DALLAS — Joseph Randle sounds nothing like a running back who found the end zone 26 times last season.
Ask him to describe his thoughts as the goal line approaches ... and there is no calmness or serenity.
Instead, adrenaline and desperation take over.
Randle acts as if he will never get another chance for a touchdown, and is willing to do whatever it takes to score.
“I want it. I want to score when I get close,” Randle said. “You never know if you are going to get another opportunity. You might fumble the ball on the next play, you might have a snap fumble, anything … If you get close to the end zone you need to try and score.”
Perhaps that is why Randle, a Wichita Southeast product, has become a touchdown machine at Oklahoma State. Not only did he rank fourth nationally in scoring last season with 24 of them coming on the ground and two more coming through the air, he found a way to put up those whopping numbers in the same offense as quarterback Brandon Weeden and wide receiver Justin Blackmon, two first-round NFL draft picks.
Not a bad way to head into his junior season.
“Joseph has kind of established himself as a dominant back in this league,” said Oklahoma State coach Mike Gundy.
Weeden and Blackmon are gone now, of course, and that means Randle becomes the focus of the offense.
He is fine with that, though. This is what he envisioned long before he rushed for 1,216 yards, caught 43 passes for 266 yards and became one of the top all-purpose running backs in college football. It’s one of the main reasons he knew Oklahoma State was the place for him, picking the Cowboys before his senior year at Southeast.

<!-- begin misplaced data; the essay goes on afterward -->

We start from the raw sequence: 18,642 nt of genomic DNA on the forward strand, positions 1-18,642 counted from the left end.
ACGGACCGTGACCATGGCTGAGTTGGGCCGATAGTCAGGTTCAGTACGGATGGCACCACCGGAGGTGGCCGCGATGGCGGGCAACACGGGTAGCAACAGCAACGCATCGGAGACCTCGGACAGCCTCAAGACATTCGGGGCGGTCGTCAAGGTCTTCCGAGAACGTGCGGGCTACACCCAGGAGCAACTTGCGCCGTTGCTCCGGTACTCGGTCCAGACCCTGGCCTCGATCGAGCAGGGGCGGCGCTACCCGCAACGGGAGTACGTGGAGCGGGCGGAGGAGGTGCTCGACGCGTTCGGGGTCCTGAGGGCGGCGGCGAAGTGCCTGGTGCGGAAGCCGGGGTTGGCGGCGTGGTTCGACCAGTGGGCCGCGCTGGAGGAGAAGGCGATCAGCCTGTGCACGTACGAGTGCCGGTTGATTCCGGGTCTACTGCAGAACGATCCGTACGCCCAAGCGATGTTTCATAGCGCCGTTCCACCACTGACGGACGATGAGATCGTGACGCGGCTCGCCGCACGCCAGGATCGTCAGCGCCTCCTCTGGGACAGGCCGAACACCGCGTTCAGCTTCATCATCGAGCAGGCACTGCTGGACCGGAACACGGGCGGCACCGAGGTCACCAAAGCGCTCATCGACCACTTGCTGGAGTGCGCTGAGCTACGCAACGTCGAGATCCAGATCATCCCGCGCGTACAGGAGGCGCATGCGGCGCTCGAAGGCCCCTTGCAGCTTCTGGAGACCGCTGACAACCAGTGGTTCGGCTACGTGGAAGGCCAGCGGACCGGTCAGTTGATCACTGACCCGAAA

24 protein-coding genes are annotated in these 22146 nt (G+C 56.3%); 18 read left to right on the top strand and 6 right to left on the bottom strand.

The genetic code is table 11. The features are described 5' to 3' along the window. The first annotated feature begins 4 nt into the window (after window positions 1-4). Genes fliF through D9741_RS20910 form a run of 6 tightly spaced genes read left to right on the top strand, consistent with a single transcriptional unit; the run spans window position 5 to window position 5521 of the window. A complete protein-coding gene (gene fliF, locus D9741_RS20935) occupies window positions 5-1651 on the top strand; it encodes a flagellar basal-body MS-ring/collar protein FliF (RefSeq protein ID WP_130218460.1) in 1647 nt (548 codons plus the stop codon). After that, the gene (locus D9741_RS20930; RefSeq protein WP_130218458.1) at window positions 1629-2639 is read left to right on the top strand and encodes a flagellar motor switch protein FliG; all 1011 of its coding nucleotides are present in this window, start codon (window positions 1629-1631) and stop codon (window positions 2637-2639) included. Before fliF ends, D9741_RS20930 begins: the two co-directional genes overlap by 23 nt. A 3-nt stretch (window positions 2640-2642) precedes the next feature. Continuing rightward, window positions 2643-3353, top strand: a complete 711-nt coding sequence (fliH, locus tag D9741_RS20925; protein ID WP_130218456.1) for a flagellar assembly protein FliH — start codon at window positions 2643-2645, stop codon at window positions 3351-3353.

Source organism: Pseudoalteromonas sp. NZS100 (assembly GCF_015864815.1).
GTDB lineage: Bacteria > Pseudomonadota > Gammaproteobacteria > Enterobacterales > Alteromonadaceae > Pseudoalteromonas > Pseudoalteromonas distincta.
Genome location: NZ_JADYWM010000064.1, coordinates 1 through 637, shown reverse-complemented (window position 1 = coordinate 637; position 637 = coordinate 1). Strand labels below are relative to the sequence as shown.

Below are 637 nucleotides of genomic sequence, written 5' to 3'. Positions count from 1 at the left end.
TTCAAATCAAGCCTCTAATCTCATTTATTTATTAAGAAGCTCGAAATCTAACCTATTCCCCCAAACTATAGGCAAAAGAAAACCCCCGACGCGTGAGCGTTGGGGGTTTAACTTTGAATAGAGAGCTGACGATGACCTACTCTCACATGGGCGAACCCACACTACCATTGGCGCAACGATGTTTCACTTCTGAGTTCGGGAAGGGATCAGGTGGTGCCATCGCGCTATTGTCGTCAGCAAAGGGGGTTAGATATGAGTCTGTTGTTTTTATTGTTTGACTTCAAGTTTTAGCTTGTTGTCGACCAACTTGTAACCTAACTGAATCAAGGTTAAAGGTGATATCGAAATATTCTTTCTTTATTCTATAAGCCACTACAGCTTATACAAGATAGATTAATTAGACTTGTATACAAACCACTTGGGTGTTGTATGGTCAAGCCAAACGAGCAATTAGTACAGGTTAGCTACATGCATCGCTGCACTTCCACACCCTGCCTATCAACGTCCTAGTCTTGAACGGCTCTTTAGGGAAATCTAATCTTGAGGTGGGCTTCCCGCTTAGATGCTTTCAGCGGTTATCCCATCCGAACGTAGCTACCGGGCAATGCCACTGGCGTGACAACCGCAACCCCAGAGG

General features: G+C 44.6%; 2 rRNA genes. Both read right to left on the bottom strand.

“Once I picked them I stopped contacting everybody,” Randle said. “I was like, ‘I’m married now.’ I stopped taking phone calls and everything. This is where I want to be.”
Some opposing fans, especially during a road game at Kansas State his freshman season, tried to tell him he would have been better off elsewhere. But he remained undeterred.
“Their fans always give me a hard time,” Randle said. “’You should have stayed in Kansas, Randle!’ A fan literally came this close to me when I was walking out on there and said that. I was like, ‘You don’t have no clue. We just beat y’all and you’re talking about how I should have stayed in Kansas.’”
Now that he is entering his junior season, that sentiment is even stronger.
“I’m an Oklahoma State Cowboy,” Randle said. “We’re Big 12 champs. We’re going to try and to do it again.”
If the Cowboys are able to repeat what they accomplished last season — 12 victories and a win over Stanford in the Fiesta Bowl — Randle will be a big reason why. Unlike past years when he played in the shadow of Weeden and Blackmon, he must now handle the heavy lifting.
It’s the way Gundy wants it.
“Joseph has done very well for us,” he said. “And he’s been durable. Not only a good runner inside but outside. He’s been a good receiver. He pass blocks well … He should handle it well. He’s been involved with Oklahoma State football now for three years… so we have a certain way that we like to carry ourselves, and we talk about team being first and the success of our group. I’m confident that Joe will handle it the right way.”
Randle is certainly prepared for whatever the season brings. Ask him about durability or how many carries he is comfortable taking in a game, and he grins.
“I feel like my workload is less now than it was in high school,” Randle said. “I never came off the field. I was on every special team play, offense and defense. Now I’m just working on running back. This is easy for me now.”
And he wants his approach to be what sets him apart.
“Every year you play football you learn more and more,” Randle said. “I feel like I’m a smarter player than I have ever been. That’s the biggest difference between guys in college and guys in the NFL. They just get smarter. The more you understand the game the better football player you are going to be.”